Our new Simply Good and Beautiful Math curriculum uses a spiral method to learning math. Let’s talk about spiral math, why it works and how we use this approach!
Many parents ask whether our math curriculum uses a spiral or mastery approach, and others wonder what the difference is between the two. We answer these important questions in the video and blog post below!
What is spiral math?
Math curriculums today typically use two types of teaching methods: spiral or mastery.
- A spiral approach presents a new concept, provides practice on that concept, and then moves to another skill. Each skill is reviewed and revisited throughout math levels, always adding to prior learning.
- A mastery approach focuses on teaching one full concept completely before moving to a new skill.
Is Simply Good and Beautiful Math spiral or mastery?
Simply Good and Beautiful Math uses the spiral approach. Below we list a few examples of how it is used throughout the courses and three reasons this method works.
#1 Gently introduces students to new concepts.
This approach slowly builds a student’s confidence and understanding of a concept over time. For example, the early levels introduce addition using manipulatives and then progress to written problems.
Students slowly work up from single-digit addition in Math 1 to adding multi-digit numbers in Math 2. They retain math concepts better than in the mastery approach because of a continued connection between new learning and prior knowledge.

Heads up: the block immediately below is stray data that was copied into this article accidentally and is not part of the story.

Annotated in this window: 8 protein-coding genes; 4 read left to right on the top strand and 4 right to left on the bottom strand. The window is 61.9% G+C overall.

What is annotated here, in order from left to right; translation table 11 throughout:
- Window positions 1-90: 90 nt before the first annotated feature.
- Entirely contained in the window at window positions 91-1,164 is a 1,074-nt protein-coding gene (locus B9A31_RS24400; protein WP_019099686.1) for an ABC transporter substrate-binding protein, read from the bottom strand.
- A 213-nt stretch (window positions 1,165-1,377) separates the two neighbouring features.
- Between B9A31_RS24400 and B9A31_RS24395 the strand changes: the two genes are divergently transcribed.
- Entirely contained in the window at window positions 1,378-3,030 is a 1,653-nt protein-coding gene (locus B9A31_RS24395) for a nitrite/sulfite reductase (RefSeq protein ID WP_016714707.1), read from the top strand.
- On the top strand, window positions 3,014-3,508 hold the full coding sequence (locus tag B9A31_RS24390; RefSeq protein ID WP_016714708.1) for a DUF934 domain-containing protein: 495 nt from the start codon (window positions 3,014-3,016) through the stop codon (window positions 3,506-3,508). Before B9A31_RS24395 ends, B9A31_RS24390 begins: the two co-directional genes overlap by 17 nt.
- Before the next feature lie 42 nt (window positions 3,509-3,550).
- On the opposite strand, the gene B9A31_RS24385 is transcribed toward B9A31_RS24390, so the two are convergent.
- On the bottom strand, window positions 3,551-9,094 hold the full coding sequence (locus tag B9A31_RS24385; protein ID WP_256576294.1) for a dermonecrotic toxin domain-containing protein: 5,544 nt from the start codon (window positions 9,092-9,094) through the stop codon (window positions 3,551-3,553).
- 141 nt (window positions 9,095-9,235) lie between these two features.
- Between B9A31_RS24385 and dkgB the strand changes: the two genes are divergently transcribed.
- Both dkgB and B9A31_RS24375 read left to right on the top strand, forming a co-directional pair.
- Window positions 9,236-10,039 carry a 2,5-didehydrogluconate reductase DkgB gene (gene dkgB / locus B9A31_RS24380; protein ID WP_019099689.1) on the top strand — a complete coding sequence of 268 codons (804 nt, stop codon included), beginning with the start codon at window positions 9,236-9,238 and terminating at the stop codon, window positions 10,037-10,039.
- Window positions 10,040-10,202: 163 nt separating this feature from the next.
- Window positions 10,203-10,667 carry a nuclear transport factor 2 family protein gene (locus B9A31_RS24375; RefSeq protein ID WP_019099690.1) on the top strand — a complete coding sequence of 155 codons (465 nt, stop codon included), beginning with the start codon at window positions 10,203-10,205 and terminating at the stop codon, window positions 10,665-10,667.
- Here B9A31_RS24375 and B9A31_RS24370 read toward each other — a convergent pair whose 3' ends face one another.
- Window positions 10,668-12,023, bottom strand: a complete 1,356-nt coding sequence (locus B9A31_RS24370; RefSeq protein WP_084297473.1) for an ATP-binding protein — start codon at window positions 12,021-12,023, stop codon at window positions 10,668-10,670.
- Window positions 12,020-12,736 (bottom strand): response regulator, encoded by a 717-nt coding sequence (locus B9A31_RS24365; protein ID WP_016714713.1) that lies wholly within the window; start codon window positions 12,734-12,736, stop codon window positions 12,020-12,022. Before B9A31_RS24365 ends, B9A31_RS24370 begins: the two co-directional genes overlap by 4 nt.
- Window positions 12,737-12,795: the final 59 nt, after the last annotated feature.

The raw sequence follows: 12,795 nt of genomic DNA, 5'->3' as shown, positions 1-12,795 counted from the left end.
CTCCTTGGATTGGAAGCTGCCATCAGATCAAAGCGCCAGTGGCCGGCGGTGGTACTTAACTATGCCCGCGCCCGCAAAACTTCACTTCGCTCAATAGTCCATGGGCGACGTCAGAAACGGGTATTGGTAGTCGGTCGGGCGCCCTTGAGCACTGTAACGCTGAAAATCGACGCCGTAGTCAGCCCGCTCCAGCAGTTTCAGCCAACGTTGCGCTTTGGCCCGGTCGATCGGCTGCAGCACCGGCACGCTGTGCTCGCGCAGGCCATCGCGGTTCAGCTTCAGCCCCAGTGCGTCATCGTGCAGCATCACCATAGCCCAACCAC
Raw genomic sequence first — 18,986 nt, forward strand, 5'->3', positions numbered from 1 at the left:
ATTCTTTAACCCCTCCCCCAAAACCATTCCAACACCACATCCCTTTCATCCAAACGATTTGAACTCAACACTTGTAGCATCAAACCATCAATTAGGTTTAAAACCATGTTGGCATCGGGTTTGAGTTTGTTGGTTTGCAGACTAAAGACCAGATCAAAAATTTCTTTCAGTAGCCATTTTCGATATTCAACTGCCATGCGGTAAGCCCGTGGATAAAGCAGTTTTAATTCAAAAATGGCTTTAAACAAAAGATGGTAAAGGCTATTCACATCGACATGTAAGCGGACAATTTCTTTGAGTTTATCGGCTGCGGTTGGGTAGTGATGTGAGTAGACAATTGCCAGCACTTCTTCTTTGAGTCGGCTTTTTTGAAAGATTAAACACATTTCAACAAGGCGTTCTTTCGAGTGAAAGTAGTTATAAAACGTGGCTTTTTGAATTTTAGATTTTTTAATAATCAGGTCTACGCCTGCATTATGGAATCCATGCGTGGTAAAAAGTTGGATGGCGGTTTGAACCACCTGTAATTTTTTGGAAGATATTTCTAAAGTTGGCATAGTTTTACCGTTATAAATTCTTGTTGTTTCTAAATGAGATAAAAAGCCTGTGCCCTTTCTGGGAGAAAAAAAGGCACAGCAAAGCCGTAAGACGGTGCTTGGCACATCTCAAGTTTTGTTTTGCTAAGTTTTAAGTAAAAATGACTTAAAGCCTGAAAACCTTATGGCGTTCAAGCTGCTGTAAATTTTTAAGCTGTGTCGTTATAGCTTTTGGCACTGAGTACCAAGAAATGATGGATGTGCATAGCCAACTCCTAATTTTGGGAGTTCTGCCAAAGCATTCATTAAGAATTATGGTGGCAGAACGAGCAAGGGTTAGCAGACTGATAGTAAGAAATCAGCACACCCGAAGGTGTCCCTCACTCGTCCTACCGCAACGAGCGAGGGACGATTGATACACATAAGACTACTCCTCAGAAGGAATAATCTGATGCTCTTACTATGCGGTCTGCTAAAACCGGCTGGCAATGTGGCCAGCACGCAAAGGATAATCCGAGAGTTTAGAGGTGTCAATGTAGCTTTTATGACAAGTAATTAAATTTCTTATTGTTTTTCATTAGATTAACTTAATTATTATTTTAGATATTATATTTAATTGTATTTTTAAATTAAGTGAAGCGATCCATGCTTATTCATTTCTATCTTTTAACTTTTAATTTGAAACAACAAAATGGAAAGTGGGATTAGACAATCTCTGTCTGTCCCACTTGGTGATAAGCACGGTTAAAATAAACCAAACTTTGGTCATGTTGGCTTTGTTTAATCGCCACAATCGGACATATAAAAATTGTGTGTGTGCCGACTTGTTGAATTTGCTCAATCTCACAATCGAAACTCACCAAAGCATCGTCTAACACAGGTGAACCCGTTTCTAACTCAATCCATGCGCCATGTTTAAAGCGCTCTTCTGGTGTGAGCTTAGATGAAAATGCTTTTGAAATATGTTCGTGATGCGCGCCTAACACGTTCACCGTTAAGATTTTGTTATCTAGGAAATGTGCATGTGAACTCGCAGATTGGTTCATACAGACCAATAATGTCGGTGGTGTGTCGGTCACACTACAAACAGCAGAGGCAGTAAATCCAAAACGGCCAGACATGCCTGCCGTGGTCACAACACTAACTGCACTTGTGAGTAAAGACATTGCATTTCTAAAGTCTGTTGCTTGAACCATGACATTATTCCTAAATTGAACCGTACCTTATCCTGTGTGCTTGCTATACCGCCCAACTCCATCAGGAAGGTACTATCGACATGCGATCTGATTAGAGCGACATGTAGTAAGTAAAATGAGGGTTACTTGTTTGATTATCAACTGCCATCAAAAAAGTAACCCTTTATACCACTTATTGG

#2 Reviews concepts often, helping children retain prior lessons while learning new ones.
Simply Good and Beautiful Math excels at this by including review sections after each lesson. The courses provide math reviews within the same level, but also across grades. For example, Math 3 teaches students how to identify quadrilaterals, while Math 4 and Math 5 review and build upon this concept by classifying different types of quadrilaterals.
#3 Provides variety.
Children revisit concepts more frequently in spiral math courses than in mastery ones. They do not get stuck on one concept for a long period and then become discouraged, fatigued, or bored.
For example, Simply Good and Beautiful Math 4 provides many lessons on multi-digit multiplication and long division. The concepts continue throughout the entire course, and students master them by the end rather than in one unit. This allows other skills to grow between these important math concepts and gives students variety in their learning.
Pair these advantages of spiral math with the learning style and quality of Simply Good and Beautiful Math, and you’ve got a winning math curriculum. It engages students with real-world math and connects them to cultures, nature, art, God, and high moral character. This math curriculum builds a strong foundation in math that continues to grow throughout the years. It truly is simply good and beautiful math!
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